Nothing contained in the present Charter shall authorize the United Nations to intervene in matters which are essentially within the domestic jurisdiction of any state or shall require the Members to submit such matters to settlement under the present Charter; but this principle shall not prejudice the application of enforcement measures under Chapter VII.
Such issues were circumvented through the exercise of Chapter VII of the Charter and justified by pointing out the international consequences of the conflict, such as refugees fleeing to neighboring countries, or the necessity of upholding international human rights standards in the country. While such actions may be justified in some cases, they represent a dramatic shift from earlier doctrine and interpretation of the Charter. As a result, from a rather modest history of monitoring cease-fires, demilitarized zones, and post-conflict security, U.N. peace operations have expanded to include multiple responsibilities including robust military interventions, civilian police duties, human rights interventions, reconstruction, overseeing elections, and post-conflict reconstruction.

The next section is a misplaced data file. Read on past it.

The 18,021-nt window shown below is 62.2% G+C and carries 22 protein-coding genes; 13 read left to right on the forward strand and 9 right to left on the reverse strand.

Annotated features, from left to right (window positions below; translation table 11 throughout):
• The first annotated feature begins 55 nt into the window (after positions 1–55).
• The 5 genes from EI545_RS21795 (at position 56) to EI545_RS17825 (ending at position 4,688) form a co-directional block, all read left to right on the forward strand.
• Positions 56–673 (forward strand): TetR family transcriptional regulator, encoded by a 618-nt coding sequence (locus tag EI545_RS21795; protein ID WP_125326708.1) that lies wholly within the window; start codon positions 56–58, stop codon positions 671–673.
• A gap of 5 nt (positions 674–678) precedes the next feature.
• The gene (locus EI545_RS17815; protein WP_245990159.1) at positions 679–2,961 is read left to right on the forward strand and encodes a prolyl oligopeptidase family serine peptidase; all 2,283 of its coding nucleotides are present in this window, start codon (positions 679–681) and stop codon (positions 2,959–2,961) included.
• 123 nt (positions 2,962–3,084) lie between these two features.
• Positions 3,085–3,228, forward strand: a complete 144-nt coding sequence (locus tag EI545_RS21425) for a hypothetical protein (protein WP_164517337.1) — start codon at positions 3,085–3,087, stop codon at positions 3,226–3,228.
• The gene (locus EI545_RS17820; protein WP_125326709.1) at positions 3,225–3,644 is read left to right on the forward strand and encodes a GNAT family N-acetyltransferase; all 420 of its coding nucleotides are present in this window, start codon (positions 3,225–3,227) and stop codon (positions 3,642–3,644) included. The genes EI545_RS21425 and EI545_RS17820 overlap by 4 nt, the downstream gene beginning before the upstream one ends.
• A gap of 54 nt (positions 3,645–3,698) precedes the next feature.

As of February 2007, there were 16 U.N. peace operations led by the U.N. Department of Peacekeeping Operations and another two political missions (in Afghanistan and Sierra Leone) directed and supported by the DPKO. Half of these operations were in Africa; one was in Latin America (Haiti); two were in Europe (Kosovo and Cyprus); and the remaining missions were in Asia and the Middle East. The 16 peace operations involved 80,094 uniformed personnel, including 68,923 troops, 2,446 military observers, and 8,675 police personnel. The total number of U.N., local, and volunteer personnel serving in 18 DPKO-led peace operations was 101,642 individuals. (See Chart 2.) The U.N. has more troops deployed than are deployed by any nation in the world, except for the United States.
In general, the U.S. has supported this trend. It contributes the greatest share of funding for the operations and provides logistical and lift capabilities for many missions. Multiple Administrations have concluded that it is in America's interest to support U.N. operations as a useful, cost-effective way to influence situations that affect the U.S. national interest but do not rise to the level of requiring direct U.S. intervention. Although the U.N. peacekeeping record includes significant failures, U.N. peace operations overall have proven to be a convenient multilateral means for addressing humanitarian concerns in situations where conflict or instability make civilians vulnerable to atrocities, for promoting peace efforts, and for supporting the transition to democracy and post-conflict rebuilding.